View Full Version : Snopes for spyware

02-18-13, 08:21 AM
After spending, quite literally, 15 hours cleaning a friend-of-the-spouse's (who I find highly annoying) computer from over 300 spyware/virus/adware/malware infections, including FOUR rootkits, I got to wondering...

Is there a Snopes-like service somewhere on the web that I could point the uneducated, non-tech-savvy people to and tell them "you must double-check your stupid smiley-face browser add-on against this site before you install it, or you will get crapwared again"?

I can't find anything, and it makes me want to start one. IT community-fed, including removal instructions for some of the worst offenders. Is there something out there that I'm unable to find?

02-18-13, 09:58 AM
Firefox is supposed to have phishing and malware checking built in since version 3. I can't swear to it since I don't seem to go to those sites.


02-18-13, 10:10 AM
I have no idea as to the effectiveness of this. All I know is that it is free.

02-18-13, 01:44 PM
bleeping computer is the only thing i can find closest to what you want.

When I go and clean someones computer, if theres something I run across that i want to make sure i remove, a quick search at www.bleepingcomputer.com usually finds a thread that guides me how to remove it properly and fully


02-18-13, 02:24 PM
I try very hard to ONLY DL executables from CNET.com, but lately, even this site has crap bundled into the DLs, or shady programs available.

Add-ons only come from Mozilla (or CNET).

Seems like reasonable precautions, but then add the children factor. :D

So far, I've been able to resist the total lockdown, with separate admin login, but I may have to change this.

I see one minor flaw in your plan, WB, you are relying on people to actually check first, before hitting "OK". If we can get people to use The Google before installing stuff, then there wouldn't be a need for your proposed site (though I will admit, one can get overloaded with tech jargon searching out applications).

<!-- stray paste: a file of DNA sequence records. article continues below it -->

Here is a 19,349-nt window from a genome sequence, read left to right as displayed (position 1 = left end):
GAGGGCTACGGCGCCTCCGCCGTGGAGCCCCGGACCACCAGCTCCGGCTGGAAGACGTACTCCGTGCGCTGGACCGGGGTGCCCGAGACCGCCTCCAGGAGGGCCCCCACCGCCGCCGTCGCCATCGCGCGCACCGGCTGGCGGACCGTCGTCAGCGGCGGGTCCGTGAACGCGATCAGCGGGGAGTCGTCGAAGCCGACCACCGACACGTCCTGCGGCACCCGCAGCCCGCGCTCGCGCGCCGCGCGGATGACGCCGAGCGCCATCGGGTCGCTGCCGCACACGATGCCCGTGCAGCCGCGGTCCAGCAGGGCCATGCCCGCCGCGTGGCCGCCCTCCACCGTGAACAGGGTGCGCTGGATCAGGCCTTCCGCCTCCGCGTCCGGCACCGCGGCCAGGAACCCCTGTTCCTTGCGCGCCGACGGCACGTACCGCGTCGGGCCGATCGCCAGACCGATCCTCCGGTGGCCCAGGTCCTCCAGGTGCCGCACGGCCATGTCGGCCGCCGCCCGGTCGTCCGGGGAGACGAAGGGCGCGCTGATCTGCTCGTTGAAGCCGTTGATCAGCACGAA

If there was an overlay app that prevented known bad stuff from installing, even when we say it's ok, that might help. We could call it "virus protection". ;)

What about a "VP" app that I can customize from a global-user-defined black/grey list? A Do Not Install protection program that prevents, say, Chrome from being installed every ****ing week. :mad:

Your proposal almost enters into open-source virus protection, but as a manual process. If this existed in nature, would that have protected your friend-of-spouse?

Just rambling.

02-18-13, 03:42 PM
I'm not sure.

But as an example of what I'm looking for, check out processlibrary.com . Got something you can see in Task Manager that you don't recognize? Go look it up and find out if it's good or crap.

I completely agree that average user won't go there because I can't force them to. However, I could tell them (customers, not friends) "if I get to your disabled machine and you've installed something that <crapware blacklist> website says not to install, it'll cost you double time."

Probably unrealistic.

02-18-13, 09:09 PM
My computer geek buddy at work swears by Avast and Clamwin. That's all I know.

02-19-13, 02:31 AM
Install Open DNS and block their access to everything. ;)

02-19-13, 09:15 AM
chop, that is an excellent idea. I absolutely should have done that. I have an account, but I could make a new profile specifically for my stupid click-happy friends.

02-20-13, 02:11 PM
I was going to suggest telling them to buy a Mac or Chromebook but then there's news of a new Mac malware. Still, I think Macs are still, in general, less likely to get infected even if in part just because they're less targeted.


Of course it's really Java's fault. Can we kill at the use of Java in browsers already? There's really no excuse for it any more.

Elmo T
02-20-13, 02:41 PM
Of course it's really Java's fault. Can we kill at the use of Java in browsers already? There's really no excuse for it any more.

And reading the "Java is EVERYWHERE" message every time I get forced into an update doesn't help. :saywhat:

02-20-13, 03:37 PM
Can we kill at the use of Java in browsers already? There's really no excuse for it any more.

Apple keeps trying. They sneek onto your machine at night and shut it off.

Of course I can't clock in to work without it...